To evaluate the absorption spectra of DBR-NWs under plane wave incidence, we implemented a numerical full-wave finite element method in COMSOL to solve Maxwell’s equations. We use perfectly matched layer (PML) boundary conditions in the vertical z-direction and Floquet boundary conditions in the x- and y-direction to construct an infinite periodic square array. The solutions to Maxwell’s equations describe the electric field distribution inside and outside of the NWs. The absorption at each wavelength λ over the volume V of the NW is given by A(λ)=122πε0cλ|E(λ)|2Im(n2(λ))dV [16], where ε0 is the vacuum permittivity, c is the speed of light in vacuum, λ is the photon wavelength, E is the electric field, and n is the complex refractive index. Here, the absorption A(λ) is defined as the fraction of incident light absorbed in the NWs at wavelength λ, while the transmission T(λ) is the fraction of incident light transmitted into the substrate. From energy conservation, the reflection is calculated through the relationship R(λ)=1−T(λ)−A(λ). In our previous studies [9], [10], we have shown that there is a good agreement between the optical response determined from experiments and from calculations based on NW array models similar to that described above. We expect that oblique incident light conditions will result in polarization-dependent absorption spectra. To investigate the effects of incidence angle θinc on the absorption characteristics, we average the TM and TE absorption spectra and denote the resulting spectrum polarization-averaged. We used tabulated data for refractive indices of InP [26] and In0.56Ga0.44As [27]. To evaluate the absorption characteristics of the DBR-NWs in the solar spectrum, we calculated the normalized absorption efficiency, η, defined as follows:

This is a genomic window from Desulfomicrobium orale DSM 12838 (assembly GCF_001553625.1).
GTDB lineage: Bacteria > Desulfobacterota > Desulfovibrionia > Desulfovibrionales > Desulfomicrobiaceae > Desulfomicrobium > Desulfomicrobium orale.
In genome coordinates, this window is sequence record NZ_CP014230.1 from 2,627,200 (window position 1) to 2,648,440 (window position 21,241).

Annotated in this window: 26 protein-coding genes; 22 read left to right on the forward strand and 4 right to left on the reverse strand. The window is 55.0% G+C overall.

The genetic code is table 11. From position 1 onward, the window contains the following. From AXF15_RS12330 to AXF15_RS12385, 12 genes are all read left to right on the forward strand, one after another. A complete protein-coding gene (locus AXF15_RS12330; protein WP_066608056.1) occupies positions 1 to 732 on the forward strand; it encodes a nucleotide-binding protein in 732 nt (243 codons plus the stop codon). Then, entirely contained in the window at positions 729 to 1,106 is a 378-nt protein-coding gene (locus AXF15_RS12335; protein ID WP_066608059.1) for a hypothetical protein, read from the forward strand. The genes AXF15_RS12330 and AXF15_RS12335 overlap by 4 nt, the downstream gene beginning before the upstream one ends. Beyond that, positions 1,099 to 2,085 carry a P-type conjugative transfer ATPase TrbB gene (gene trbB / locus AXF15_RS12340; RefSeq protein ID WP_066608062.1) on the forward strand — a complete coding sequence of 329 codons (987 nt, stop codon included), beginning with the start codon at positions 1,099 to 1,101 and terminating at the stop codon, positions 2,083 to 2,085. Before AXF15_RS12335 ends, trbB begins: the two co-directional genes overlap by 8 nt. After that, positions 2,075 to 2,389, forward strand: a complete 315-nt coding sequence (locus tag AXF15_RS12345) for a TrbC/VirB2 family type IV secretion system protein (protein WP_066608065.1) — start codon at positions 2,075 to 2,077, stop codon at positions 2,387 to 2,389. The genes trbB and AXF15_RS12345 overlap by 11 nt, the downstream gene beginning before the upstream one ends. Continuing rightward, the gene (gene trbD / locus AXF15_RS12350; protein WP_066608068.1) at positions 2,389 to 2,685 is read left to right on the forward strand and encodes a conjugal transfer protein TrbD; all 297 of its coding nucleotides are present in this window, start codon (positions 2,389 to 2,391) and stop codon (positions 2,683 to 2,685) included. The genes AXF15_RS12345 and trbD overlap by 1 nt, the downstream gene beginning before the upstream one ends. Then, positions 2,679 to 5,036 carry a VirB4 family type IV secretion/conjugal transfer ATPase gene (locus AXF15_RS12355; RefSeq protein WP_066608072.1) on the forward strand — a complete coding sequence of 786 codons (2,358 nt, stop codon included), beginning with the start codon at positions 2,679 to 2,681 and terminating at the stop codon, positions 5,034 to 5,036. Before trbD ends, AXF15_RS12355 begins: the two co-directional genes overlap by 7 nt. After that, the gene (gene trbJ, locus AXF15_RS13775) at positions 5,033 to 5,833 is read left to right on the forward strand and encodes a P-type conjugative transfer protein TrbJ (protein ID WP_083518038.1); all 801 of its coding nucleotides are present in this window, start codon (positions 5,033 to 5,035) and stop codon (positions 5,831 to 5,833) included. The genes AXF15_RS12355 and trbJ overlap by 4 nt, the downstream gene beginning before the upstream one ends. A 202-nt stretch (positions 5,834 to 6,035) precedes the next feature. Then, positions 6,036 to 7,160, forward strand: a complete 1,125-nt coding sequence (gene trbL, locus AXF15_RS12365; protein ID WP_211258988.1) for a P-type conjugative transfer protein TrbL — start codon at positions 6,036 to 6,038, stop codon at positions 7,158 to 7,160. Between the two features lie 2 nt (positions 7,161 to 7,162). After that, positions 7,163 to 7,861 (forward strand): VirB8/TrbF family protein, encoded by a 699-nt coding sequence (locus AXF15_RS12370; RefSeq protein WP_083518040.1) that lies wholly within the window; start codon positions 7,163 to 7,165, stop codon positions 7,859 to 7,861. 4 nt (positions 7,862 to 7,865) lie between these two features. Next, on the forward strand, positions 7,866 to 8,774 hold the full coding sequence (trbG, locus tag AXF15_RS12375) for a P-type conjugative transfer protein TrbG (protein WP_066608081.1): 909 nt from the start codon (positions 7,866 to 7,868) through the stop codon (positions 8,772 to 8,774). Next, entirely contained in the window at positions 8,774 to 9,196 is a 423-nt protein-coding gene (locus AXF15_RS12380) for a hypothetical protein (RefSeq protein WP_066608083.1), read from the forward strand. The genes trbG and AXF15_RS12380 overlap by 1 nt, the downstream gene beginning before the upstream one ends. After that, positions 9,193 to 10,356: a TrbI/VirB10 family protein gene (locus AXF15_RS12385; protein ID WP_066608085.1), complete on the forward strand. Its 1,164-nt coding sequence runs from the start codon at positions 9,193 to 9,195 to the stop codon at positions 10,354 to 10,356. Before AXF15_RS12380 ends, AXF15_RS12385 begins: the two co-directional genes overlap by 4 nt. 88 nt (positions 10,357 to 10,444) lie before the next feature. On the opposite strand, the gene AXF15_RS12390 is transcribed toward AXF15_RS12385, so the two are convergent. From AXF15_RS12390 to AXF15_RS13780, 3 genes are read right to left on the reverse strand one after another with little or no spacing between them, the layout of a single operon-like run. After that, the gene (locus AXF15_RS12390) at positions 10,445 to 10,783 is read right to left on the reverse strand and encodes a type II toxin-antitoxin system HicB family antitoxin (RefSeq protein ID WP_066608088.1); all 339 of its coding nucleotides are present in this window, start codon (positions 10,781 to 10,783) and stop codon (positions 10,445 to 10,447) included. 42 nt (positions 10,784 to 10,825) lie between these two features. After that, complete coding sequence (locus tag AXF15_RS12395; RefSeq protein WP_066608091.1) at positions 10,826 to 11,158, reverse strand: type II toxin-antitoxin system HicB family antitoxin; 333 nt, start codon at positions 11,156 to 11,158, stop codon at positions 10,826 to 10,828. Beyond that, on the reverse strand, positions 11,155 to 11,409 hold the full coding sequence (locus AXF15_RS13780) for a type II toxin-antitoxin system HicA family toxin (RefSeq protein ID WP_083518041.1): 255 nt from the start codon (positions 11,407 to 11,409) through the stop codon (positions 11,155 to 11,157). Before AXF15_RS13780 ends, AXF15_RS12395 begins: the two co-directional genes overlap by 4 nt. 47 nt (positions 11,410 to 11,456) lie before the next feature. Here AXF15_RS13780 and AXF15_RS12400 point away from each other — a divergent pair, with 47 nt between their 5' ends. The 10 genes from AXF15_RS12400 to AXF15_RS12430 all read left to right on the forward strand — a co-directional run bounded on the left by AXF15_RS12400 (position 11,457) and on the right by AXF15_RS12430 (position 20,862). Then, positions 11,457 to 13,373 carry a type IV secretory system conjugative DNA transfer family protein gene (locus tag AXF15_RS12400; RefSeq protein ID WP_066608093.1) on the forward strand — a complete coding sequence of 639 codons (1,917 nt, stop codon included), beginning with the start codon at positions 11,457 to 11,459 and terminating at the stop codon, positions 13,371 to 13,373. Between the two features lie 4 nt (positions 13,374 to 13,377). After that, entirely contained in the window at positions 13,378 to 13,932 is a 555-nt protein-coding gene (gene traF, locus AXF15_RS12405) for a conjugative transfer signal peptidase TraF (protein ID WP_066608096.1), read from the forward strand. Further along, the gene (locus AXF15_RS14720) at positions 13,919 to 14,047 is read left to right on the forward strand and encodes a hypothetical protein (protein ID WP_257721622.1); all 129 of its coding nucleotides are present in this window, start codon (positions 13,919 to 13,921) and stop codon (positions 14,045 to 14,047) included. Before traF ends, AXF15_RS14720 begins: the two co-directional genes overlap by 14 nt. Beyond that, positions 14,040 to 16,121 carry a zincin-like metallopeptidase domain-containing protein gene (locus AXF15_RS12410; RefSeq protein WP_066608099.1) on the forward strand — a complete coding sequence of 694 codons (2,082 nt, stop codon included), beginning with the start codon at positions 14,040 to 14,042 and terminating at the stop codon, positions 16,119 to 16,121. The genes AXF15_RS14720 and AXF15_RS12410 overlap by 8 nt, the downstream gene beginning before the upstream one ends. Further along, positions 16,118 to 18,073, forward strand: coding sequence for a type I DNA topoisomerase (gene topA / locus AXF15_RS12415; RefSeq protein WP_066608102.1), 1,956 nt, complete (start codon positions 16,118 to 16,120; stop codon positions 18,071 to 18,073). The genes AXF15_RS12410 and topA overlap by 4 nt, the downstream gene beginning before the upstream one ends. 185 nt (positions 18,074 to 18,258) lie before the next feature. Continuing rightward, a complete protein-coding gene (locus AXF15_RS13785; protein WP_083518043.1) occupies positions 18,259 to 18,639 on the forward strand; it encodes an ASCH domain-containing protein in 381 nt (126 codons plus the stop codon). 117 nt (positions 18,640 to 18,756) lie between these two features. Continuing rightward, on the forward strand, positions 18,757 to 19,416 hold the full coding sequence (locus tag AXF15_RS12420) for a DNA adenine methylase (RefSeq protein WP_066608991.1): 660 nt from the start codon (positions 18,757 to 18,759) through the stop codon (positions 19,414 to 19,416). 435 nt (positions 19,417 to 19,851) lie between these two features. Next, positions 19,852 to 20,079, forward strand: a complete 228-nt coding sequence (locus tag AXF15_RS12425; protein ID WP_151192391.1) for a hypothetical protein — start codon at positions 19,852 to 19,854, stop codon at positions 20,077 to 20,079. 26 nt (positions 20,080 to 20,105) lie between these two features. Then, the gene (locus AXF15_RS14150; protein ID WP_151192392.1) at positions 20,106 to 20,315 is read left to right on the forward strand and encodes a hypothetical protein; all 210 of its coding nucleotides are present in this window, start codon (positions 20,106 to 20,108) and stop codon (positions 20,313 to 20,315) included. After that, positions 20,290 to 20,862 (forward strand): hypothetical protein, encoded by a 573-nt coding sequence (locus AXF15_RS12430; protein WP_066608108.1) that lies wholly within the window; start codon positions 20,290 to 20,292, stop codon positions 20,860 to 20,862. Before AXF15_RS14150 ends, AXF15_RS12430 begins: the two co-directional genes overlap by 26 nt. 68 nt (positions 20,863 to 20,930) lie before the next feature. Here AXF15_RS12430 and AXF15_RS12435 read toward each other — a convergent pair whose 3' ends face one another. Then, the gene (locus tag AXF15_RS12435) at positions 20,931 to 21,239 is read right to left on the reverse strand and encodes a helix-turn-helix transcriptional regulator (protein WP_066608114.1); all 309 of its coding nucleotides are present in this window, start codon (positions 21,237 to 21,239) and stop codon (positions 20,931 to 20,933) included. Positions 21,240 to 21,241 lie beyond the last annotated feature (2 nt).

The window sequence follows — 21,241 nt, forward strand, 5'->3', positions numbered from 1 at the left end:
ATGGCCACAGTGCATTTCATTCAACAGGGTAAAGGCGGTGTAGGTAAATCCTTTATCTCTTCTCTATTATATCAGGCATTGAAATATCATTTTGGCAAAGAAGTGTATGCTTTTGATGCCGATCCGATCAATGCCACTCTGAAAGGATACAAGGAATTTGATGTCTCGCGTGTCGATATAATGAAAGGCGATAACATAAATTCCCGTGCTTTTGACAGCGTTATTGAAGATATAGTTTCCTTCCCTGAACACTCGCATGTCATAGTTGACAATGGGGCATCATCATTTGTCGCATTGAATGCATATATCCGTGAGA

η=300λgI(λ)A(λ)λλgdλ300λgI(λ)λλgdλ,(1)

where λg is the photon wavelength corresponding to the band gap of InP (920 nm, 1.344 eV). I(λ) is the solar spectral irradiance assuming standard air mass 1.5 (AM1.5) [28]. We chose the spectral range from 300 nm to λg in the integration due to the band gap of InP and to the fact that I(λ) is negligible for λ<300 nm. The band gap energy of the In0.56Ga0.44As layers in the DBRs is set to 0.95 eV (1300 nm).

3 Results and discussion

Geometrically tailored NWs have been invoked to enhance the light absorption in NWs in the solar spectrum [6], [16], [29]. One alternative to enhance absorption is by elongating the NWs to completely absorb the guided light inside the NWs (reducing the transmission at the NW/substrate). Besides the obvious disadvantage of increased material consumption, this approach also reduces the photovoltaic efficiency of the solar cell as the dark current is proportional to the length of the NWs. Instead, to reduce the transmission of guided modes into the substrate without elongating the NWs, we consider two DBRs inside the NWs forming an effective light-trapping Fabry-Perot cavity (see Supplementary Figure S1), which elongates the optical path length of the excited modes, thereby enhancing the absorption of the guided modes. We note that possible trapping of carriers by the valence band and conduction band “wells” induced by the DBRs should not impose a significant problem at room temperature, in particular, not for the relatively small offsets in the present case (about 0.25 eV in the conduction band [30], [31], [32]) in combination with a high-electric field strength. In fact, in our recent study, we show excellent responsivity in a photodetector with a conduction band offset of 0.40 eV [4].